Club race time. So up and into Manhattan, parking right by the 125th Street subway station (2/3). Quick trip to the start. Number. T-shirt (medium; no larges). Not much of a warm-up. Just enough to get cobwebs out of the legs.
People complain about the corrals, but in the blue it is civilized. No matter when you get there, you can find your space. I elected to be farily far back. This, I hoped, would lessen the likelihood of going out too hard. The first mile is largely uphill, albeit slightly, and you can be in mucho trouble if you fight too much in the early going.
Portugal Day. It is Father’s Day, and this race has always been the Father’s Day Race. But from what I saw and heard, Portugal put a big effort into lots of stuff, so NYRR was happy to cede the date to it. A perk: Nice technical shirts (as opposed to the standard cotton you’d get at the Father’s Day Race).
Saw Jonathan S with the injured Julie while I was warming up but not again. He would finish a bit ahead of me. Then in the corral saw lots of folks. As I’ve noted, there’s always a camaraderie in the corrals for club races, and people I didn’t know introduced themselves, having seen my photo on my blog or elsewhere. That’s fun.
Portuguese national anthem followed by the “Star-Spangled Banner” — nice renditions of both — and we were off. The course: the Start is north of Tavern, up the westside, 102nd Street Transverse, and around to the Tavern finish.
Succeeded in not going out to hard. Wanted to maintain a nice rhythm. Last year, when it was also hot, I blew up in this race, so I was conservative. Through 1 at 6:20ish. Water drunk. It was hard. But not bad. Two in 12:40. Three in about 19:00. Consistent. The key, though, was that at least by the 2 mile mark I was passing lots of folks, and being passed by only a couple.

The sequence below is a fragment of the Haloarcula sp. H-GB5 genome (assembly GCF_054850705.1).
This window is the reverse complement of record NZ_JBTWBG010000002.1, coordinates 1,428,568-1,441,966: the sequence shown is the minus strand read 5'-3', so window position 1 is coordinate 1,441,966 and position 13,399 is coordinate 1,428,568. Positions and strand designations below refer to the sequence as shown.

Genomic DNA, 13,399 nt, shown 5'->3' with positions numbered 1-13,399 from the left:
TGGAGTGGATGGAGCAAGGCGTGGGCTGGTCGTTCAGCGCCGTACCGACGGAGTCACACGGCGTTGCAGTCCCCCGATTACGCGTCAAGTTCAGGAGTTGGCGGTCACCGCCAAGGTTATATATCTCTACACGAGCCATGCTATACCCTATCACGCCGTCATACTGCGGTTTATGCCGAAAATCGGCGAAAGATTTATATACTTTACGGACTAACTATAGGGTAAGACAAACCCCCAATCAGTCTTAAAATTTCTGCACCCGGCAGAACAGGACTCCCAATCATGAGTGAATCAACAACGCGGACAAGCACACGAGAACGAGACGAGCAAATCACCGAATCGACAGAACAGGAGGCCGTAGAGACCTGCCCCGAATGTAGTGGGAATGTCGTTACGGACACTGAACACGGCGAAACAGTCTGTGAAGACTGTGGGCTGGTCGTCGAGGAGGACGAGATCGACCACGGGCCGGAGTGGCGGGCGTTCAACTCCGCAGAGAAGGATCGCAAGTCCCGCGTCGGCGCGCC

Mile 4 has the nice downhill on Cat Hill (I waved) and at the bottom you have under 1.5. I started feeling strong. Not fast. Strong. The form was relaxed and it was the way it used to be. Cruise around the Lower Loop. If you pay attention, you can pick up the marks on the road: 800 to go, 400 to go, 200 to go. For the final stretch I was following the guy in the green UA singlet as we picked off a fair number of people.
So it was a strong finish. Time: 31:16 (6:16 pace), so those last 2 miles averaged 6:08 (or so). 185th, 10th 50-54, 80.6 age-grade. I was our third man (after Jim Stemm and Jonathan) and we were third in the 50+ competition, although only 4 seconds out of second (damn).
For the Mini, NYRR tried to get clubs to come out on the course, offering shirts and marathon entries. I thought a bit gimmicky, but several people who ran the Mini said it was very nice during the race. Because today was the men’s club equivalent (i.e., it was not a club race for women), there was a great turn-out on the course of clubs, with special kudos to Front Runners New York. These clubs cheered for everyone, and it enhanced the club experience. I fear I don’t remember what club it was, but as we hit the lower loop there were women standing on each of the vertical posts for the wooden railing on the inside lane. That was very cool.
After the race, I had a brief chat with Rich Temerian (who won the age-group), repeating his comment that maybe I should concentrate on a steady dose of tempo runs and not sweat the longer stuff. Tempting. But that won’t cut it for the marathon. Which is a whole other topic.
What I Think
The obvious comparison is Tuesday’s 3.5 mile tempo run, done at a 6:13 pace. That was on a track. Importantly, though, for the first time in many a race I felt the type of strength of a tempo run. Solid, rhythmic strides. Going hard and getting close to the red-line but not getting over it. I’ve done little in the way of speedwork as well. So this was a good race.
After all, what is racing if it’s not hitting the point where you’re hurting but in a good way, the throbbing legs saying they don’t know how much longer they can keep this up, the head counting down and hoping that they’ll last only for another two miles, another one mile, another 400 meters. Isn’t the feeling, no matter what the pace, of having experienced and survived that test what racing is all about and what brings us back again and again. Runners are strange creatures indeed.
Julie shot the following. I’m the fat guy finishing at about 7:50: